@Artmancc: Can you post a small example of the context document generated by pandoc (i.e., the .tex file), which shows the faults (missing accents, losing Hebrew, not converting --- to em-dash, etc.)
    – Aditya
    Commented Jun 29, 2017 at 20:59
  • @Aditya, To be clear, some of the issues are in the tex file (e.g., not marking up bold words), but mostly the problem seems to be that ConTeXt is not properly interpreting the tex file (e.g., setting text marked up as bold/italic without the bold/italic, or not setting triple hyphens as an em-dash. Here is the tex file in its entirety as generated by Pandoc from the odt downloaded from Google Docs.
    – Artmancc
    Commented Jun 30, 2017 at 21:13
  • 1
    @Artmancc: There was no link to the TeX file.
    – Aditya
    Commented Jun 30, 2017 at 21:24
  • @Artmancc maybe you could share what you have/need
    – DG'
    Commented Jul 4, 2017 at 21:51

1 Answer 1


I was curious and tested html, epub, and docx and it turns out that docx to context is the winner.

The sample document

I created the following document in google docs and exported it to html, epub and docx.

enter image description here

html to context

pandoc Test.html -t context -o Test.html.tex

Results in:

This is a sample document

There is italic text and~there is~bold text and maybe~bold italic text.
Also there is the occasional footnote.\high{\goto{{[}1{]}}[ftnt1]}

This will go on for twenty pages or so\ldots{}


\goto{{[}1{]}}[ftnt_ref1]~This is footnote~text.

You can see that html loses bold and italic and the footnote is awkward.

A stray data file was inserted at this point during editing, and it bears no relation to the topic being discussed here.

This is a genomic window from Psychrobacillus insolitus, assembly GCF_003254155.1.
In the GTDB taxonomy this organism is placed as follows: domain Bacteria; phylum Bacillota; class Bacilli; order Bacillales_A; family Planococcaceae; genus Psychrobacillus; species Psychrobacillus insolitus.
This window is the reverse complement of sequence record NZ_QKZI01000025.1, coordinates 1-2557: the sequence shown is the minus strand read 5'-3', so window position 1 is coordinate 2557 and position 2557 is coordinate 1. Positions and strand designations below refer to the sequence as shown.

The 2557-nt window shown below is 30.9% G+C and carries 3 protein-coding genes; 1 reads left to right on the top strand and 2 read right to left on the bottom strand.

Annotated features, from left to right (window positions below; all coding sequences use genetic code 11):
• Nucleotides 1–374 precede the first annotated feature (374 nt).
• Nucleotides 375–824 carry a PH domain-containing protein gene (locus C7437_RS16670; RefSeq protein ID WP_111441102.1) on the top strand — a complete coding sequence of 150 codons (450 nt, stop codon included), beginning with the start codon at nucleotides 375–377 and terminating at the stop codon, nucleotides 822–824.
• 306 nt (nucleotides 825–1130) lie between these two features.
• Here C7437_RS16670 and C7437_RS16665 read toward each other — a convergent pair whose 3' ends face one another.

epub to context

The same formating loss and references awkwardness applies to epub.

pandoc Test.epub -t context -o Test.epub.tex

Results in:

This is a sample document

There is italic text and ~there is ~bold text and maybe ~ bold italic
text. Also there is the occasional footnote.

This will go on for twenty pages or so\ldots{}


\goto{{[}1{]}}[Test.xhtmlux5cux23ftnt_ref1] ~This is footnote ~ text.

docx to context

On the other hand, the combination of docx-reader and context-writer produces decent code.

pandoc Test.docx -t context -o Test.docx.tex

Results in:

{\bf This is a sample document}

There is {\em italic text} and there is {\bf bold text} and maybe
{\em {\bf bold italic text.}} Also there is the occasional
footnote.\footnote{This is {\em footnote} {\bf text.}}

This will go on for twenty pages or so...
  • 1
    Thanks for the experiment. You don't explicitly state whether your Test.* files were generated by Google Docs, I trust they were ?
    – marsupilam
    Commented Jun 29, 2017 at 9:03
  • 1
    Sure, I created the shown document in google docs and exported it from there
    – DG'
    Commented Jun 29, 2017 at 9:14
  • 1
    I guess docx won because both HTML and EPUB do not have the concept of pages. That explains the awkward footnotes. The formatting loss is a bug in pandoc, I'd say. Commented Jun 29, 2017 at 19:41
  • 1
    It's not a bug in pandoc but the crappy html which is produced by google docs...
    – DG'
    Commented Jun 29, 2017 at 21:20